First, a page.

Charlotte, N.C. At first glance, it appeared to be a case with the down-home feel of a moonshine bust: two brothers are accused of helping run a racket that smuggled cheap cigarettes for resale across state lines.
But the government now alleges the case has international intrigue, and that profits from the scheme were funneled to Hezbollah guerrillas.
According to the government, the case built on evidence gathered by local authorities, the FBI and Canadian security forces will show how the Lebanese nationals creatively exploited the American tax system to sponsor overseas terrorism.
"I think it (cigarette smuggling) is a clear-cut channel for funding Middle East groups out of the U.S.," said terrorism analyst Tom Sanderson of Washington's Center for Strategic and International Studies. "It's part of a much larger and more complex system."
Mohamad Youssef Hammoud, 28, is charged under a 1996 anti-terrorism law with providing material support to Hezbollah, labeled a terrorist group by the U.S. State Department.
He also is charged with money laundering, cigarette smuggling, immigration fraud, racketeering and other charges and could spend the rest of his life in prison if convicted and sentenced at maximum levels.
His brother, Chawki Youssef Hammoud, 37, faces lesser charges of immigration fraud, cigarette smuggling, money laundering and racketeering.
Jury selection in the trial is to begin Monday in U.S. District Court. The case is expected to last at least several weeks.
"It's going to be extremely hard to get an impartial jury," particularly after the Sept. 11 terror attacks, said Deke Falls, Mohamad Hammoud's lawyer. "Our judicial system is the best in the world, but this is going to be a real test of that system."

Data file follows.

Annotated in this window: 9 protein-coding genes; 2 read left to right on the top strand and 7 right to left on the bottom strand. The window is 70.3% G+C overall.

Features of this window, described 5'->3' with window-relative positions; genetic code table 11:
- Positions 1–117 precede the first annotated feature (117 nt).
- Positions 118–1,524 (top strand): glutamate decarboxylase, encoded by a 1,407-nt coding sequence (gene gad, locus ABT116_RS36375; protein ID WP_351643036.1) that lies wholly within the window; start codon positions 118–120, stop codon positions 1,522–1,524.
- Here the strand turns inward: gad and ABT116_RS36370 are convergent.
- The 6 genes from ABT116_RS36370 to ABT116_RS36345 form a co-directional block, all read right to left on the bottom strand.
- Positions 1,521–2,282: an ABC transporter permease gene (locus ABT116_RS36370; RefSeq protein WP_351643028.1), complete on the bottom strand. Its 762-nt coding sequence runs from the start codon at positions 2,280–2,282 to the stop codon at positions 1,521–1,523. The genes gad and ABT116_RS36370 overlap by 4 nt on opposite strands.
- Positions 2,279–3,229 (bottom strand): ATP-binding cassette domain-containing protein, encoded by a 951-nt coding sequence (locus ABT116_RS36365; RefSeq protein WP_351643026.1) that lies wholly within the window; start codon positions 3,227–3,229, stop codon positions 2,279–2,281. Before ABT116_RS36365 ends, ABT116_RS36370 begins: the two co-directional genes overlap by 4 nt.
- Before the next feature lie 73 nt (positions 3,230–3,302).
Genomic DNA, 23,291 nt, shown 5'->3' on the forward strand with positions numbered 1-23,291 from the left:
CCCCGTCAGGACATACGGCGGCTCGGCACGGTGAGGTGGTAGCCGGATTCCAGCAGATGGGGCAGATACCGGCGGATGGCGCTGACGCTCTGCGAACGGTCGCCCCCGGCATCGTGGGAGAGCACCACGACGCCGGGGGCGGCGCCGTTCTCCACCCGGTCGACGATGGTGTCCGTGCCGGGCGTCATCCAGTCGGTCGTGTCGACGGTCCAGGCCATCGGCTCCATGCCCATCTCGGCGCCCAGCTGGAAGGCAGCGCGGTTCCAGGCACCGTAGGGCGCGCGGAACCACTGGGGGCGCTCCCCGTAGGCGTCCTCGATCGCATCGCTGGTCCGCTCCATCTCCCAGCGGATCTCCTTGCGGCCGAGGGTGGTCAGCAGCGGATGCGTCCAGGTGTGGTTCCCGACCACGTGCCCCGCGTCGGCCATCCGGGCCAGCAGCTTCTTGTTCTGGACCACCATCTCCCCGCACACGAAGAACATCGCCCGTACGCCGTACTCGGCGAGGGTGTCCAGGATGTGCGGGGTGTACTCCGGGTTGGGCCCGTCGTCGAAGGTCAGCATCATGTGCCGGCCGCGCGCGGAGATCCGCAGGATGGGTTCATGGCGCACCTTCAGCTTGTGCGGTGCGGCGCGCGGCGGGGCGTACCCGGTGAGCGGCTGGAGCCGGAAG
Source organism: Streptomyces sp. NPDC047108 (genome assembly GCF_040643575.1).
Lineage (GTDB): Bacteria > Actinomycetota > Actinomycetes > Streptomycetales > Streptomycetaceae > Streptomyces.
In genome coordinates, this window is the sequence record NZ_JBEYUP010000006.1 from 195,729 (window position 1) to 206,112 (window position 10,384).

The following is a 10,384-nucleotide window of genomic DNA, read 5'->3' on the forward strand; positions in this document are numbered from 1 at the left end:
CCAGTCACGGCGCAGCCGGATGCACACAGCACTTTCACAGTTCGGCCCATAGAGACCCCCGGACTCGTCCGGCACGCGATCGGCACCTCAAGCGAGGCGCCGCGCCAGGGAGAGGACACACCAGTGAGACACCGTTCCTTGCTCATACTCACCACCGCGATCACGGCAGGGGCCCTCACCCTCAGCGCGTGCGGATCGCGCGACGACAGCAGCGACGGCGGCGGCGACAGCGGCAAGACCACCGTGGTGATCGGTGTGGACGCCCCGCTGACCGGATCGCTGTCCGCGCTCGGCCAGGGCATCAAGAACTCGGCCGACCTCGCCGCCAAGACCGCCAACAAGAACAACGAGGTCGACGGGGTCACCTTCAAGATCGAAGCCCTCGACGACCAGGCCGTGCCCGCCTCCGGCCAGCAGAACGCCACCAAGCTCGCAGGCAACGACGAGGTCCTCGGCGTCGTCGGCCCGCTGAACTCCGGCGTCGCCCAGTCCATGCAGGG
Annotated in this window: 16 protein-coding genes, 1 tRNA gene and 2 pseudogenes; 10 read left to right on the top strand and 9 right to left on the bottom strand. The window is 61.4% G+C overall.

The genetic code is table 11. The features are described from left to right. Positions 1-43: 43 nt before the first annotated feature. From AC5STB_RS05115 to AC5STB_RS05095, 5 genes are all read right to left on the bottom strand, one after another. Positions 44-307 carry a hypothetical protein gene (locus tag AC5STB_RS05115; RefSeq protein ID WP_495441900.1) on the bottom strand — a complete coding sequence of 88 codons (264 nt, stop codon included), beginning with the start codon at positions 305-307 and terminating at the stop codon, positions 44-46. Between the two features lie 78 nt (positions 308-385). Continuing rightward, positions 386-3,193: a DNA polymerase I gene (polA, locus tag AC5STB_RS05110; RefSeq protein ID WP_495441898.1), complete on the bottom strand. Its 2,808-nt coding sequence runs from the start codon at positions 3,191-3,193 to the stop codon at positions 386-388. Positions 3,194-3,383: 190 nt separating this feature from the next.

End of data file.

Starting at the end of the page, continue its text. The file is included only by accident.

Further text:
Authorities have never charged the Hammouds or any other defendants committed or planned acts of terrorism or violence. They say the smuggling operation, in which cigarettes from North Carolina allegedly were resold in Michigan without Michigan's higher cigarette taxes being paid, was aimed at generating cash for Hezbollah.
The case began in July 2000, when federal authorities in Charlotte charged 18 people, most from Lebanon, in an investigation into cigarette smuggling, money laundering and immigration violations.
The case took a higher profile nine months later, when eight Lebanese nationals and one woman from the earlier group were accused of involvement in a Charlotte cell of Hezbollah.
Seven have since pleaded guilty, leaving only the brothers to stand trial.
Said Mohamad Harb, 31, who pleaded guilty in February, initially had been the only defendant accused of providing material support to Hezbollah. He now is expected to be the government's star witness against Mohamad Hammoud, the alleged ringleader of the Charlotte cell.
Harb is expected to testify that in September 1999, he transported $3,500 from Mohamad Hammoud to Sheik Abbas Harake, a Hezbollah military commander in Lebanon.
As part of Harb's plea agreement, prosecutors recommended he serve a maximum 10-year prison sentence and pay a $250,000 fine. In addition, government officials brought some of Harb's relatives from Lebanon to the United States.